It can be totally overwhelming to pick a new book, and when reading time is limited I want to make sure that my choices are going to be well worth it. About once a month, I share my reading list in the hopes that it makes your reading list a bit easier to navigate and, more importantly, helps you discover books you really love. After all, life is too short to read books you don’t enjoy!
I’m linking up with Modern Mrs. Darcy to share my reading list this month.
On My Nightstand This Month
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This was our book club pick for March and it was an interesting one. Magical realism, tragic family dynamics, southern gothic style, all set in rural Mississippi. The book tells the story of a family who is touched by just about all the major social problems of today. Racism, drugs, prison, poverty…you name it and this book draws that into the story, and while it’s a difficult read, it’s also hopeful and illuminating into the deep wounds of the past and how they shape the future. I would recommend this for fans of literary fiction who want a deep and meaningful read. It’s also a great discussion if your book club likes to tackle challenging topics.
When Marisol’s grandmother dies, her last wish is to return to her homeland of Cuba to have her ashes spread. What Marisol doesn’t expect is to discover things about her grandmother’s life as a wealthy Cuban debutant that have long remained hidden. The book alternates between the story of Marisol’s visit to modern day Cuba and grandmother Elana’s flight from the island during Castro’s revolution. The first part of the book is a little slow and Cleeton’s background as a lawyer and global studies major makes for a some wordy historical explanations, but the ending of the book was more action packed and there’s a fun twist as well. If you’re interested in historical fiction, this reads a lot like Susan Meissner’s books.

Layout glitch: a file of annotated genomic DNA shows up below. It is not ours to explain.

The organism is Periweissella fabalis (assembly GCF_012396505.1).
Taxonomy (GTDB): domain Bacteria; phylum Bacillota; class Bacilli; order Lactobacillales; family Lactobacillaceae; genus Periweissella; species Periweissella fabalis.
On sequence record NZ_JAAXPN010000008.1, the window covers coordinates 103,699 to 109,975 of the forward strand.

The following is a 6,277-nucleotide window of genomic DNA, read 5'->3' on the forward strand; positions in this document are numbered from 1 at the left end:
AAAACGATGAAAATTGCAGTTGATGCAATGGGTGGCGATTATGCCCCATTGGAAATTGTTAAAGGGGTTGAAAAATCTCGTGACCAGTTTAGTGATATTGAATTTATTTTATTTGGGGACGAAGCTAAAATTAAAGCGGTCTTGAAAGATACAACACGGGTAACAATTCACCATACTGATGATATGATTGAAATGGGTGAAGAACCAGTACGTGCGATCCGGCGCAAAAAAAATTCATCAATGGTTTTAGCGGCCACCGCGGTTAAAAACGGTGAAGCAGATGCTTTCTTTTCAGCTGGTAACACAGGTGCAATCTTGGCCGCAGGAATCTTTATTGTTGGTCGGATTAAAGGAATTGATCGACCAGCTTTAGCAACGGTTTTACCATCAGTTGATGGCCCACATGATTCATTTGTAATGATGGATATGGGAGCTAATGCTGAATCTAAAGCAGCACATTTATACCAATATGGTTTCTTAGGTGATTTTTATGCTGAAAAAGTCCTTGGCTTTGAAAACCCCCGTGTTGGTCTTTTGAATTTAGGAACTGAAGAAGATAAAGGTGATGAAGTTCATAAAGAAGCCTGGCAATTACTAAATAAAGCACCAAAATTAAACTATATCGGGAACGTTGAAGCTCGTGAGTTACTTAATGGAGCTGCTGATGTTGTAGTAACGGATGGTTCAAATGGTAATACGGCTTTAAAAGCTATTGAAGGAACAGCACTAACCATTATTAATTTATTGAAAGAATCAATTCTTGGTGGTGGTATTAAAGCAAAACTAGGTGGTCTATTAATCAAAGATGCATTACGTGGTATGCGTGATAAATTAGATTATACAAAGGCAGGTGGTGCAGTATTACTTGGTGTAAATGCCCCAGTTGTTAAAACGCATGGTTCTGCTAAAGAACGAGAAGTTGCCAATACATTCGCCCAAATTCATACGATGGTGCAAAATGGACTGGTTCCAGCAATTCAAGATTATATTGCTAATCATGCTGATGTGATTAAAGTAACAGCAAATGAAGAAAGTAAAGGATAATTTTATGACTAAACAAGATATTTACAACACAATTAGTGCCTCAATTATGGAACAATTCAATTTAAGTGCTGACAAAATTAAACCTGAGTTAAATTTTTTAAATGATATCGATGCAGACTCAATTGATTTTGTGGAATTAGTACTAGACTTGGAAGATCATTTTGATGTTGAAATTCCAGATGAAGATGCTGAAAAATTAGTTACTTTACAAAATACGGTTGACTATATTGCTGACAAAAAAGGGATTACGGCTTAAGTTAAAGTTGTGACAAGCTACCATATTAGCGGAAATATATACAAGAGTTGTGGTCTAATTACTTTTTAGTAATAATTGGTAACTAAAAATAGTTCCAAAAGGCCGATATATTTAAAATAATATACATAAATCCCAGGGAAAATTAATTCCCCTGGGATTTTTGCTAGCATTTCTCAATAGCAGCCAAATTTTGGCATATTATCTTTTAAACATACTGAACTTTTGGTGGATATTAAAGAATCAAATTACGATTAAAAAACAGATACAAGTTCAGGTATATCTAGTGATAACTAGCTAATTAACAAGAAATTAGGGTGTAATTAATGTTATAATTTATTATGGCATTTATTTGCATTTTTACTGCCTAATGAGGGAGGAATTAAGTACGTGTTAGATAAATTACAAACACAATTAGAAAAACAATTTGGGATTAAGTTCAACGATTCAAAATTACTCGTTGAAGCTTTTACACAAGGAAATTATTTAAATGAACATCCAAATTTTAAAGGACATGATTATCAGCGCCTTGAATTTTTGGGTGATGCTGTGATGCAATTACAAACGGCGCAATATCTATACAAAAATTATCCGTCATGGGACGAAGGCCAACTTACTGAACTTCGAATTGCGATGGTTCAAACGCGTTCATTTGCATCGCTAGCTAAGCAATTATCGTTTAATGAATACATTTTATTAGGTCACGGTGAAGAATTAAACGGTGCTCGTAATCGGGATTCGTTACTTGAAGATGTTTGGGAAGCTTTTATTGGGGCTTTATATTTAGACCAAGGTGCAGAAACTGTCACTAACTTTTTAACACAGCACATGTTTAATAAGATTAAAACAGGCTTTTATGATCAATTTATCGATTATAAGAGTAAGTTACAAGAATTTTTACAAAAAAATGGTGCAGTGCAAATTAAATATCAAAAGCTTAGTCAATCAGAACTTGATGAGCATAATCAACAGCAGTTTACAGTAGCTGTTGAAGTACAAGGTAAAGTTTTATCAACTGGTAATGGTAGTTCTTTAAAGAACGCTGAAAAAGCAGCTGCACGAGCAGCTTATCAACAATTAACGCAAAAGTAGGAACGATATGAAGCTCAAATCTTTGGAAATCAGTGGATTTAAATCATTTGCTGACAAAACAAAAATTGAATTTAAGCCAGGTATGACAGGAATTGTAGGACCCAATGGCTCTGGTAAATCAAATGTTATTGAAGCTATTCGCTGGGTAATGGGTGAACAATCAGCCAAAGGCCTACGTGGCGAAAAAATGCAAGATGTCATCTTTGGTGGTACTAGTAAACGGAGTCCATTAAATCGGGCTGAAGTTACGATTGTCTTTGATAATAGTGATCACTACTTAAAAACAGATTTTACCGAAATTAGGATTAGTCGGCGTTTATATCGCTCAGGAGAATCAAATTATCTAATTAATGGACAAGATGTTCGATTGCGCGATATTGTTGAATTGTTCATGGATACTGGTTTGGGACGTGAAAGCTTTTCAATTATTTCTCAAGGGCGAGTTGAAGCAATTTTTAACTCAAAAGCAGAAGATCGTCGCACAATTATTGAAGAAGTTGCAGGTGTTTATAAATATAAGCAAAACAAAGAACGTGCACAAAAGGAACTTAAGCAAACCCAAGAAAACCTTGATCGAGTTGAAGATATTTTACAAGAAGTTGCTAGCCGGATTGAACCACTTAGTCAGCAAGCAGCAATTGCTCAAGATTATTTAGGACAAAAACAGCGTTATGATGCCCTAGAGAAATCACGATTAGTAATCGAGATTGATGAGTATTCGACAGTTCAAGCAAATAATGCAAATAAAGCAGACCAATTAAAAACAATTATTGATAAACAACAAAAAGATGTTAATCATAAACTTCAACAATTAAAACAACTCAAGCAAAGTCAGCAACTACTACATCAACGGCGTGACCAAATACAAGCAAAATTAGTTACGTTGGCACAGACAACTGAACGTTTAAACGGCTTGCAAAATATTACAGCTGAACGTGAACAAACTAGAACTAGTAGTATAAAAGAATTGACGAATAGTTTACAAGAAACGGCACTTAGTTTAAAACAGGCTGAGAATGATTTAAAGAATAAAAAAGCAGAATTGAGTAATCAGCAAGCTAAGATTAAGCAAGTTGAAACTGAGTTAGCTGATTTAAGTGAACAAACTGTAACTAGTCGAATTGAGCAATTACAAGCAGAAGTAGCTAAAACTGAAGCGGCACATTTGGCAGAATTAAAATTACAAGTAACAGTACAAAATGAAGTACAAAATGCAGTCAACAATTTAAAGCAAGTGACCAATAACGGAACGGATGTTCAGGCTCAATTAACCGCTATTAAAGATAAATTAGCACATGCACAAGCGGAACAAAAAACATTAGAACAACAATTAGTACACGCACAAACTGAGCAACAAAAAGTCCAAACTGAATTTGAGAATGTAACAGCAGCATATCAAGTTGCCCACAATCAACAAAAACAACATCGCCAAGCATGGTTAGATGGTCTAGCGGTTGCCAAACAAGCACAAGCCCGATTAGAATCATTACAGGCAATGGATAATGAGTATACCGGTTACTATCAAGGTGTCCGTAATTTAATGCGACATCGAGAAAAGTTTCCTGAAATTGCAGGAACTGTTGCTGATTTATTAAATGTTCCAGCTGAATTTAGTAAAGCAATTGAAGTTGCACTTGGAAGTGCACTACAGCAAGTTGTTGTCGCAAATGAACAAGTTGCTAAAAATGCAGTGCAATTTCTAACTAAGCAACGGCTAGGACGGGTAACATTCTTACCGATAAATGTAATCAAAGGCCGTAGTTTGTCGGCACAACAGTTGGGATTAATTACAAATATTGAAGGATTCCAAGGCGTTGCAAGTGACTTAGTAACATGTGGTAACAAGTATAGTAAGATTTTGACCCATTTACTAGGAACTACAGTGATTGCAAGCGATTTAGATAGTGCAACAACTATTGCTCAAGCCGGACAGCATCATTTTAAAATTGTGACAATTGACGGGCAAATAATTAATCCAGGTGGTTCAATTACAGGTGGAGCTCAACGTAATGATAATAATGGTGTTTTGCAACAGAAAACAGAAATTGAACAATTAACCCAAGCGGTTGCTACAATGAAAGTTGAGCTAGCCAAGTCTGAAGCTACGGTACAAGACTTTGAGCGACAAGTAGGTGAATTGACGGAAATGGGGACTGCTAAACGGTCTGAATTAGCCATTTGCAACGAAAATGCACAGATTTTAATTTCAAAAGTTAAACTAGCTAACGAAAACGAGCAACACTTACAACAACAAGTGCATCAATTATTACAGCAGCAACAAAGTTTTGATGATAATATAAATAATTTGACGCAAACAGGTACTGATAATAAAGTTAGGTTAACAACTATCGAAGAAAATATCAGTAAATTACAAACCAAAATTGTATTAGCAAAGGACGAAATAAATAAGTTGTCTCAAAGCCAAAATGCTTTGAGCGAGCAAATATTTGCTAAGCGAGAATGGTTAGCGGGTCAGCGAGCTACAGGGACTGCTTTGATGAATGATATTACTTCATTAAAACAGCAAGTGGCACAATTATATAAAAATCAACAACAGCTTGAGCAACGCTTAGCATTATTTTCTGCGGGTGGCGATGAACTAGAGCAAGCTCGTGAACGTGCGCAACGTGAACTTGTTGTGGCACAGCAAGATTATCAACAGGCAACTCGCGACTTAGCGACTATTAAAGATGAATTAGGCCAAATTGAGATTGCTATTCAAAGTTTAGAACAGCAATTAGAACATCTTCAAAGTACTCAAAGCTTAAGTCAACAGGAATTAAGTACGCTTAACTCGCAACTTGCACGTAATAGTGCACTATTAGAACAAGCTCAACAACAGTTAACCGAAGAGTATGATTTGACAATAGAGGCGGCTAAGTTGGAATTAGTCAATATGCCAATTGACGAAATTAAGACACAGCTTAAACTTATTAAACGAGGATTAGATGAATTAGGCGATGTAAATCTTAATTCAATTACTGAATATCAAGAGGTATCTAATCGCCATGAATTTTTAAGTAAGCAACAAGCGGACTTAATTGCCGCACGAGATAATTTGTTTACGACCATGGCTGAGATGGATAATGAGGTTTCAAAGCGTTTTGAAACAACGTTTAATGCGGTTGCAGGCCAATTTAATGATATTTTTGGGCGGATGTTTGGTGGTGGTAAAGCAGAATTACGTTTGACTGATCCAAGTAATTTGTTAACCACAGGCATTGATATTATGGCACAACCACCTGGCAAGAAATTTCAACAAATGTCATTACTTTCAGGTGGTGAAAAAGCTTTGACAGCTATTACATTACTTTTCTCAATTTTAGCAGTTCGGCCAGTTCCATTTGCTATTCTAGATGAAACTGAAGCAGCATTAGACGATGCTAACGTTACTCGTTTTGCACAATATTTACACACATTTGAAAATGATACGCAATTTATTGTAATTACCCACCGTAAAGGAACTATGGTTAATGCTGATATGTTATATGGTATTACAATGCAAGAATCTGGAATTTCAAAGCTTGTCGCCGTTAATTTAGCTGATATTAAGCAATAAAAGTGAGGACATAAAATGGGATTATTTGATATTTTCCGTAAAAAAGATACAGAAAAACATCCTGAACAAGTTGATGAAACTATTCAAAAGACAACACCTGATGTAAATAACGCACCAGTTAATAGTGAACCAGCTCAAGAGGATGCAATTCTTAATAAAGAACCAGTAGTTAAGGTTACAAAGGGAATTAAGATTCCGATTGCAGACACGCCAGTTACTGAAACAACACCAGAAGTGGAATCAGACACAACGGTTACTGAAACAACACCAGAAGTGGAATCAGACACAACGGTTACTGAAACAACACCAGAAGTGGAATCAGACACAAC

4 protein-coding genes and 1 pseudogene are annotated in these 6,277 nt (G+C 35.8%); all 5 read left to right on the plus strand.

How to Fix a Broken Record: Thoughts on Vinyl Records, Awkward Relationships and Learning to Be Myself by Amena Brown
I heard Amena Brown and her new book on a podcast with Jen Hatmaker where the two discussed their own experiences as women in ministry. In an effort to hear more from women of color I was excited to pick up this book. This is Brown’s collection of essays from the silly to the profound about her own experiences with marriage, her work as a spoken word artist, and her faith. You can feel her poet’s talent for word choice in many of the pieces and I bet this would be a great audiobook. This would make a great gift for a recent grad as many of her stories are about discovering yourself as a single woman and newlywed.
Hanna Casey’s life as a rural Irish librarian is designed to keep the world out and especially the memories of her past mistakes. But when local politics threatens to topple her quiet world, she finds herself leading the community she’s long tried to ignore. I found the writing for this book a little flat at times and I didn’t love the ending since it felt a bit unfinished, but the characters grew on me and it’s a sweet story about place-making and small communities. It has a bit of a Three Pines feeling in places (without all the murders) and it also reminded me of Jenny Colgan’s The Bookshop on the Corner with it’s British Isles location.
What was your favorite read this month? Have you read any of these books before? I’d love to hear what’s on your nightstand so leave a comment below!